The "actual game" part, rather than "random chance" aspect comes in the form of "claims", where players may claim a tile as it is being discarded if they can use that tile to form certain sets. In this case, it immediately becomes their turn, irrespective of whose turn it "should" have been, and rather than drawing a tile from the undealt tiles, they take the discarded tile as their 14th tile.
If none of the above claims are made, then the player whose turn it is next is allowed to pick up the discard tile rather than drawing a tile from the undealt tiles, in order to form a set consisting of three consecutive numbers within the same suit. Note that these sets are typically worth no points, and will typically even negatively impact the hand score by ruling out scores based on true-set hand patterns.
In the case when a tile has claims by multiple players, a winning claims trump any other claims, and a real claim trumps a player wishing to form a set of consecutive tiles.
When honouring a claim, the receiving player must reveal all tiles in the set they formed, and put those tiles aside, face-up. These tiles are considered "locked", and can no longer be used for anything, with a single exception:
If a player has a locked, true set of three tiles already on the table, and they draw (not claim) the fourth tile, they are allowed to add that tile to their locked set of three, forming a locked set of four. If a player elects to do this, they receive a new tile from the undealt set of tiles to compensate for the "loss" of a tile. If a player forgets to do this, they they will not have enough tiles left to form a winning hand, and may even be penalized for playing a hand with the wrong number of tiles.
A player is not required to declare sets if they do not need to claim a tile for them. If a player has a set of three or four tiles in their hand, due to having started the game with them, or having drawn tiles over a number of turns to end up with them in hand, they are under no obligation to reveal that fact. Winning with unrevealed tiles typically incurs a bonus.
Note that there are special considerations when a player has four of the same tile in their hand. They may declare this and lock the four tiles as a set that is no longer in their hand, receiving an extra tile to prevent them from having too few tiles to form a winning hand (revealing the tiles depending on the exact rules being played. Some rules do not require this kind of set to be revealed, meaning other players will not know which tile has become unavailable, and so may try to win on a tile that cannot ever appear during that round of play). They may also elect to keep all four tiles in their hand so that three of the tiles can be used as one set, and the fourth tile can be used to form a numerical set. Note that because a winning hand has to consist of four sets and a pair, a player who wishes to count all four tiles as a single set will have to declare that set, or they will not have enough tiles with which to form the necessary number of sets and pair.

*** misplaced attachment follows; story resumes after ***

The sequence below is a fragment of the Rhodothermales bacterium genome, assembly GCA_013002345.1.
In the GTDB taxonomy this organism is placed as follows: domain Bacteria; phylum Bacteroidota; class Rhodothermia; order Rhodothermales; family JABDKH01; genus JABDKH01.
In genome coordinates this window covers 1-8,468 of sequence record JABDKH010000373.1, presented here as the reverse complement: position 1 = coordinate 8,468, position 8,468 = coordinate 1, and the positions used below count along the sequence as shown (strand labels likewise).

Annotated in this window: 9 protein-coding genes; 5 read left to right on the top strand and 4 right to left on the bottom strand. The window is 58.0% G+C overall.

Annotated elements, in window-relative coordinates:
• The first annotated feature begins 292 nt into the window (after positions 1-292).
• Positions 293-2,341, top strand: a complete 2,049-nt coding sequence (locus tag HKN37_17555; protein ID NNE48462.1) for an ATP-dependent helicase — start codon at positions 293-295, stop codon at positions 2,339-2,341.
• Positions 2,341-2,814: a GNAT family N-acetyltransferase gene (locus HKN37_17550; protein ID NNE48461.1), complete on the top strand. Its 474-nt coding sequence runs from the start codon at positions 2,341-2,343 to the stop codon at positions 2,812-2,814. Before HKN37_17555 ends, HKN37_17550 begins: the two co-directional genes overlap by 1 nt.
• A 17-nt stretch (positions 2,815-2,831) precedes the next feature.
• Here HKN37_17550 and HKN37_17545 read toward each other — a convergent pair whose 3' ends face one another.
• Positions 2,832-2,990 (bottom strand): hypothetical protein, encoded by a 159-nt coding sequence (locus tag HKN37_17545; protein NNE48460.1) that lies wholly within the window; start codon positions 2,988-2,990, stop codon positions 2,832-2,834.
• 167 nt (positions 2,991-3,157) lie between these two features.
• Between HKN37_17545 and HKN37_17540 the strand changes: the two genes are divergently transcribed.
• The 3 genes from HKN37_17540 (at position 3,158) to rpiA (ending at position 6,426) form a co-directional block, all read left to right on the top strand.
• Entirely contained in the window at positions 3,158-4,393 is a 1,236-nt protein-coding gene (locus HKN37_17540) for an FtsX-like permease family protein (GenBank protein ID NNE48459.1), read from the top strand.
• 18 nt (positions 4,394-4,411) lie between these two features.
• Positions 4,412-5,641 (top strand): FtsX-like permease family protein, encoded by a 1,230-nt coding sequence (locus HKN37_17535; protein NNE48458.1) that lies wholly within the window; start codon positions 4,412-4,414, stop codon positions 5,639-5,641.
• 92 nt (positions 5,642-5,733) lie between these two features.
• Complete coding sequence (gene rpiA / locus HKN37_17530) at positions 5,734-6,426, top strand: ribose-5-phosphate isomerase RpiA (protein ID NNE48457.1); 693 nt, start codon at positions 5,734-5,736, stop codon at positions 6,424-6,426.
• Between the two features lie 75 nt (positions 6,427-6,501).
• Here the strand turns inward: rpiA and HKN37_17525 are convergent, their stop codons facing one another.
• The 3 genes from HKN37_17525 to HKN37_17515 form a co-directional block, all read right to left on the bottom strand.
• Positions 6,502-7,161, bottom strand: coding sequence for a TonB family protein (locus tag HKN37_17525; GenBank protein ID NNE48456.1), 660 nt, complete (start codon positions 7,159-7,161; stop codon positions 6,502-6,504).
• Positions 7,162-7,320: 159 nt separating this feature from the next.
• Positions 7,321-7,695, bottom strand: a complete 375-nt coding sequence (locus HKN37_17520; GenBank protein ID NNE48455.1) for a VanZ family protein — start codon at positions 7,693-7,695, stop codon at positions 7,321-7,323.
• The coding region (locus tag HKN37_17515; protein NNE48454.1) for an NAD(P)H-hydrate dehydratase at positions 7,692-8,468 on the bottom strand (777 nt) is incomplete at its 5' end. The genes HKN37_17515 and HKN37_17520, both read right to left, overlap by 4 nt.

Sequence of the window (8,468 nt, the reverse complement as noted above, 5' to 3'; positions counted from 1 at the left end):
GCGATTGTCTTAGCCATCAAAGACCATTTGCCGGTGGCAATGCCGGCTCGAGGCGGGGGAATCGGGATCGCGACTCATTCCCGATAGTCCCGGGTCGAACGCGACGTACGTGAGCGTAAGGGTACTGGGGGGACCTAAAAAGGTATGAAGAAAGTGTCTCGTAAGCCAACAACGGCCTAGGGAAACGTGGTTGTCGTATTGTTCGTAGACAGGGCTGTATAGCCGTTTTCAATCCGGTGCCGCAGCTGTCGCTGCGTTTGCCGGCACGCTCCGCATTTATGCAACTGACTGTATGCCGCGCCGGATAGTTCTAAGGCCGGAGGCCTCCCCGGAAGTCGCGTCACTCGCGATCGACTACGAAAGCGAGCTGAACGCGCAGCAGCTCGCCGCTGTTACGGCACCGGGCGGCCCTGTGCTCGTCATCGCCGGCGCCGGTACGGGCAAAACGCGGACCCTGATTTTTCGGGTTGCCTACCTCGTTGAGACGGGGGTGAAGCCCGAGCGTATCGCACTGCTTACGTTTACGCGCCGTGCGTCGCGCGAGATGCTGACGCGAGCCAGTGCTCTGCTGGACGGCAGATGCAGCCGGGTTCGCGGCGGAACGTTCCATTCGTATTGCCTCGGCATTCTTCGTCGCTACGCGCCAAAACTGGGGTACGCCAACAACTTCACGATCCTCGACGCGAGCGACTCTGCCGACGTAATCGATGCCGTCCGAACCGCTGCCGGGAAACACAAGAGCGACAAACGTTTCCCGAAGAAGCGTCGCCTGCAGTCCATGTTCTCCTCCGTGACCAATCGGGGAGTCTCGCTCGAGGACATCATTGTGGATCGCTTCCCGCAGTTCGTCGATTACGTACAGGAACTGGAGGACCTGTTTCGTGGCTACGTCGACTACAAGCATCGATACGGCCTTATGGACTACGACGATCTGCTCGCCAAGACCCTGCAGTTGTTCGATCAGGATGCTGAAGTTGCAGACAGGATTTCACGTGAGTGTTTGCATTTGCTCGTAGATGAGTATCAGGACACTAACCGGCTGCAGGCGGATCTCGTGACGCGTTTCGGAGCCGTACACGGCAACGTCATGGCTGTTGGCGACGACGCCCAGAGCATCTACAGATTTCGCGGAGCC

Scoring of hands is entirely dependent on the style of mahjong played, but can be split into two ways to count points:
Additionally, rules typically use one of two "score settling" methods:
The game on this page can be played using two different rulesets: Chinese Classical rules, and Cantonese rules.
Points are awarded to any player for the following (open/concealed):
The following points are awarded to the winner only:
The following doubles are awarded to any player:
The following doubles are awarded to the winner only:
The following limit hands (scoring a flat 1000 points) exist:
The player winds rotate counter-clockwise, so that (E,S,W,N) become (S,W,N,E), and the wind of the round rotates clockwise, starting at East, then South, then West, then North.
Points are awarded for for the following:
The following limit hands exist:
The conversion table for turning faan into a hand score is:
|5-6 (laak 1)||16|
|7+ (laak 2)||32|
Because of the payment rules explained above, a hand score leads to a total winnings of either 4x the points when winning off of a discard (discarding player pays double, the other two players pay the base score), or 6x the points when declaring a self-drawn win (all other players pay double).
This game can be played with either a mouse or keyboard (or combination of the two). The interface may also give you hints while playing:
After receiving a new tile either from the wall or from claiming a set:
While looking at discards from other players:
While in a modal dialog, click any button to select that option.
After receiving a new tile, and after claiming a set:
While looking at discards from other players:
While in a modal dialog: